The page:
Adoption subsidies - Federal or State adoption benefits (also known as adoption assistance) designed to help offset the short- and long-term costs associated with adopting children who need special services. To be eligible for the Federal IV-E subsidy program, children must meet each of the following characteristics: a court has ordered that the child cannot or should not be returned to the birth family the child has special needs, as determined by the state's definition of special needs a "reasonable effort" has been made to place the child without a subsidy the child must have been eligible for Supplemental Security Income (SSI) at the time of the adoption, or the child's birth family must have been receiving - or eligible to receive - Aid for Families with Dependent Children (AFDC). Benefits available through subsidy programs vary by State, but commonly include: monthly cash payments - up to an amount that is $1 less than the foster care payment the state would have made if the child were still in basic family foster care medical assistance - through the federal program (and some state programs), Medicaid benefits social services - post-adoption services such as respite care, counseling, day care, etc. nonrecurring adoption expenses - a one-time reimbursement (depending upon the state, between $400 and $2,000) for costs such as adoption fees, court costs, attorney fees, physical and psychological examinations, and other expenses related to the legal adoption of a child with special needs. Before adopting a child with special needs, ask your agency about the availability of federal and state subsidies.

Adoption tax credits - Non-refundable credit which reduces taxes owed by adoptive parents who claim adoption expense reimbursement under P.L. 104-188; may be claimed on Federal taxes (and in some States with similar legislation, on State taxes).

Adoption tax exclusions - IRS provisions in the Federal tax code which allow adoptive parents to exclude cash or other adoption benefits for qualifying adoption expenses received from a private-sector employer when computing the family's adjusted gross income for tax purposes.

Adoption triad - The three major parties in an adoption: birth parents, adoptive parents, and adopted child. Also called "adoption triangle" or "adoption circle."

Agency adoption - Adoptive placements made by licensed organizations that screen prospective adoptive parents and supervise the placement of children in adoptive homes until the adoption is finalized.

Apostille A simplified certification of public (including notarized) documents used in countries that participate in a Hague Convention. This simplified form contains numbered fields (which allow the data to be understood by all participating countries regardless of the official language of the issuing country). The completed apostille form certifies the authenticity of the document's signature, the capacity in which the person signing the document has acted, and identifies the seal/stamp which the document bears. Documents needed for intercountry adoptions require the attachment of an apostille (rather than authentication forms) if the foreign country participates in the convention.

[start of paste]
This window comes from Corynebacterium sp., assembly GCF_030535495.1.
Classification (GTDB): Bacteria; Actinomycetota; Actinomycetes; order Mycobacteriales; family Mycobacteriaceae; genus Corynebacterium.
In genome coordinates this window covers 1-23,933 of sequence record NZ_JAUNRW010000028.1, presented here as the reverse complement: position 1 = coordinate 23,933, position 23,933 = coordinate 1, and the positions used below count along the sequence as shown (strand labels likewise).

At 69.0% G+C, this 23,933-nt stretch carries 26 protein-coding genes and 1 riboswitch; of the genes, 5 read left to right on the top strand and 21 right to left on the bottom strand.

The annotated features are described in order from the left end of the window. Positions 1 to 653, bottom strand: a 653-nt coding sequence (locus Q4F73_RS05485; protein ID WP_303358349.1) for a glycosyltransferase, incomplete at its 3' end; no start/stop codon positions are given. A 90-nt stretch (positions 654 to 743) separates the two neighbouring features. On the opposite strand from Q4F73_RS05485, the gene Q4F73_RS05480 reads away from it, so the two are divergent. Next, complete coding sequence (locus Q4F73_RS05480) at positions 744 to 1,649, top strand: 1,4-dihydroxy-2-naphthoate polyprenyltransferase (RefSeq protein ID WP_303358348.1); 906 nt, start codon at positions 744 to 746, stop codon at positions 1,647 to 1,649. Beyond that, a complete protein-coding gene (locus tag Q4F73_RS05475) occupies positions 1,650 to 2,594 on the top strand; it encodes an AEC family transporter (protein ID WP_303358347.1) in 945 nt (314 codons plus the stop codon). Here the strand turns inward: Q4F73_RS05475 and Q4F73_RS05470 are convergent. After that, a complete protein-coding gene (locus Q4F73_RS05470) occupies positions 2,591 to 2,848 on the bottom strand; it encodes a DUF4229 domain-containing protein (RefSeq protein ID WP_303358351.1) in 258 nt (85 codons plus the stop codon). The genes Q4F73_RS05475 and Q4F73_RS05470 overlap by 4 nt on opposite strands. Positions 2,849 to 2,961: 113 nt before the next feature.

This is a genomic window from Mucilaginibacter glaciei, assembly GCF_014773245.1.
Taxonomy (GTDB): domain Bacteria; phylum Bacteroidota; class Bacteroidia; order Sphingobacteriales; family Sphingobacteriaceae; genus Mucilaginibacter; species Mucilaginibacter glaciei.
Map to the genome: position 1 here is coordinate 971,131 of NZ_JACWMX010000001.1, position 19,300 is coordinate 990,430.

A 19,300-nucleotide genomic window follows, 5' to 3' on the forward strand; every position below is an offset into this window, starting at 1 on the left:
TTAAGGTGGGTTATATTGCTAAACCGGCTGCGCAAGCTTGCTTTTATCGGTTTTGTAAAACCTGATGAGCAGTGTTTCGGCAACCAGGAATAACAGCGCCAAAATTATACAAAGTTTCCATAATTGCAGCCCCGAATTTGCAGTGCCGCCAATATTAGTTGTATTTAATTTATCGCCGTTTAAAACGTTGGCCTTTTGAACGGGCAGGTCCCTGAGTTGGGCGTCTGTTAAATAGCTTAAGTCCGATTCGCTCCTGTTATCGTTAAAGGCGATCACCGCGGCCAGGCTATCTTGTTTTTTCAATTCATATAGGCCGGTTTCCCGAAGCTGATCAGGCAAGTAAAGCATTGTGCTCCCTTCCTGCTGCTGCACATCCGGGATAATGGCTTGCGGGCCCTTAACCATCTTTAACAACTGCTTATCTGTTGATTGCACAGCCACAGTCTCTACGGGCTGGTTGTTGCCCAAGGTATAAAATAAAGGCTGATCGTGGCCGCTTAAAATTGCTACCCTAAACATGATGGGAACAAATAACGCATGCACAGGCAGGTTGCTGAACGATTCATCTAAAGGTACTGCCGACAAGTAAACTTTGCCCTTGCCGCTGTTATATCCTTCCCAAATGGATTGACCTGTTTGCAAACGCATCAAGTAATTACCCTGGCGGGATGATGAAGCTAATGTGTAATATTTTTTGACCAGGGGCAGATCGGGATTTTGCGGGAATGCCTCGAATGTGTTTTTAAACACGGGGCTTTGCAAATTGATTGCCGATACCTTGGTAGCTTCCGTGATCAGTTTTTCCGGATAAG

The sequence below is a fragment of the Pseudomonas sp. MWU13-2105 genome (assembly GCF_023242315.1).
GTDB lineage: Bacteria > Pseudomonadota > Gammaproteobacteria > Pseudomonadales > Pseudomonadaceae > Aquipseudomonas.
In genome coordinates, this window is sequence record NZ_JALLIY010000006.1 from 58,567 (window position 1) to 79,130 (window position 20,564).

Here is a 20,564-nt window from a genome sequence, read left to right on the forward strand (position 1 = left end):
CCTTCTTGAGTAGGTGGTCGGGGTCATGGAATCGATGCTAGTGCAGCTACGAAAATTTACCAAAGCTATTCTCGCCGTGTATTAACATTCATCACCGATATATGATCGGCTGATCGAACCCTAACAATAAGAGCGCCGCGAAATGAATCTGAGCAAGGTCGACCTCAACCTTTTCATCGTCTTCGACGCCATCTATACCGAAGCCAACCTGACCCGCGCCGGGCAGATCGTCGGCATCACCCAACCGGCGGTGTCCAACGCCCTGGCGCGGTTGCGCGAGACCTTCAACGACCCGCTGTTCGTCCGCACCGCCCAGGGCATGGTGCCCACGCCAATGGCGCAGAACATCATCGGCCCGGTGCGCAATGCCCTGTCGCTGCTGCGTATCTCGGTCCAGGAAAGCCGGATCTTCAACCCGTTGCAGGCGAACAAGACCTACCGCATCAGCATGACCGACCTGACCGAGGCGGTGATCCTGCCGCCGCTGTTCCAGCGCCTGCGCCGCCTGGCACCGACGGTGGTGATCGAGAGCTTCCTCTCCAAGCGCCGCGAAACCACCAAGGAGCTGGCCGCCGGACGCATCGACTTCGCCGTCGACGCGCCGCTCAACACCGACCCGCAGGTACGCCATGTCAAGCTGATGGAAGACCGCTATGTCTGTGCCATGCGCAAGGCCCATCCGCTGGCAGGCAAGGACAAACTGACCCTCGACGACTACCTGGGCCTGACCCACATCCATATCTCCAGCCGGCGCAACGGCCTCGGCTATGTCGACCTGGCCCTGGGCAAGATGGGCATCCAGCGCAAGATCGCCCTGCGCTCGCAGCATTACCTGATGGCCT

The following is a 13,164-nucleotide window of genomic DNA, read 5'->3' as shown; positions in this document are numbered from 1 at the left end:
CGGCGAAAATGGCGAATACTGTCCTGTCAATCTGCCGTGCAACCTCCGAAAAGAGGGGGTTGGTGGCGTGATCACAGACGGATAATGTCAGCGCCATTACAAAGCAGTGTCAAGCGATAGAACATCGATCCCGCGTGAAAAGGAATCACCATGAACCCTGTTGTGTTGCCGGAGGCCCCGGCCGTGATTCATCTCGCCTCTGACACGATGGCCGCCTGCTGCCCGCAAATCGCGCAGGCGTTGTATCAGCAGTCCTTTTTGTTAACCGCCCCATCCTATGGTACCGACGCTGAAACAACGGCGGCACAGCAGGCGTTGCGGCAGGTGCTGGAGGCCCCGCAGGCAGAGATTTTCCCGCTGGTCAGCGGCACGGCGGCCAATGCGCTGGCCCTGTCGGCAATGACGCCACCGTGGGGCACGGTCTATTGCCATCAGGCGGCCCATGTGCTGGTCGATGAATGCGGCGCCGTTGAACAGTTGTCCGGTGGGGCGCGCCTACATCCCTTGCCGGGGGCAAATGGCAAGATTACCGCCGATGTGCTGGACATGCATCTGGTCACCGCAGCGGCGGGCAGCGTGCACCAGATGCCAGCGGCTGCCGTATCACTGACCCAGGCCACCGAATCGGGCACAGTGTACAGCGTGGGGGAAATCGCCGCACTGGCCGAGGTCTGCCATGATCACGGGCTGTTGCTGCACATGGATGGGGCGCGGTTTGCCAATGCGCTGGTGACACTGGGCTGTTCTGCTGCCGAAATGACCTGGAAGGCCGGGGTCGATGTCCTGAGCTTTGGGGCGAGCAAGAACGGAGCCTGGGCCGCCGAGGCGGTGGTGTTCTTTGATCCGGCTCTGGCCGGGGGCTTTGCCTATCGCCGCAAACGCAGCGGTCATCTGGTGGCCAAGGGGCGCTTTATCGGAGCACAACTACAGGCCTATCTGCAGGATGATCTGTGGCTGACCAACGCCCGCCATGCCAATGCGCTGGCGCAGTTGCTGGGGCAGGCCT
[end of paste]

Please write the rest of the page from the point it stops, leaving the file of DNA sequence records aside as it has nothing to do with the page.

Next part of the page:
Artificial insemination - Impregnation of a woman by one of many possible artificial reproductive technologies (ARTs).

Attachment - The ability of a child to form significant and stable emotional connections with other people, beginning in early infancy with one or more primary caretakers. Failure to establish such connections before the age of five may result in difficulties with social relationships as severe as reactive attachment disorder.


Glossary - B

Birth parent - A child's biological parent.

Bonding The process of developing lasting emotional ties with one's immediate caregivers; seen as the first and primary developmental task of a human being and central to the person's ability to relate to others throughout life.


Glossary - C

Certification - The approval process (detailed in State laws or regulations) that takes place to ensure, insofar as possible, that adoptive or foster parents are suitable, dependable, and responsible. "Certification" of documents involves a seal or apostille required by law or regulation affixed to a public document (such as a birth or marriage certificate or court record) to attest to its authenticity or to a general document to attest that the document. has been notarized by an authorized official.

Closed adoption - An adoption that involves total confidentiality and sealed records.

Consent to adopt or consent to adoption - Legal permission for the adoption to proceed.

Co-parenting - A long-term (formal or informal) agreement to support the needs of children with developmental disabilities by which extra caregivers support parents by providing ongoing respite parenting when needed.

Custody - The care, control, and maintenance of a child which can be legally awarded by the court to an agency (in abuse and neglect cases) or to parents (in divorce, separation, or adoption proceedings). Child welfare departments retain legal custody and control of major decisions for a child in foster care; foster parents do not have legal custody of the children they care for.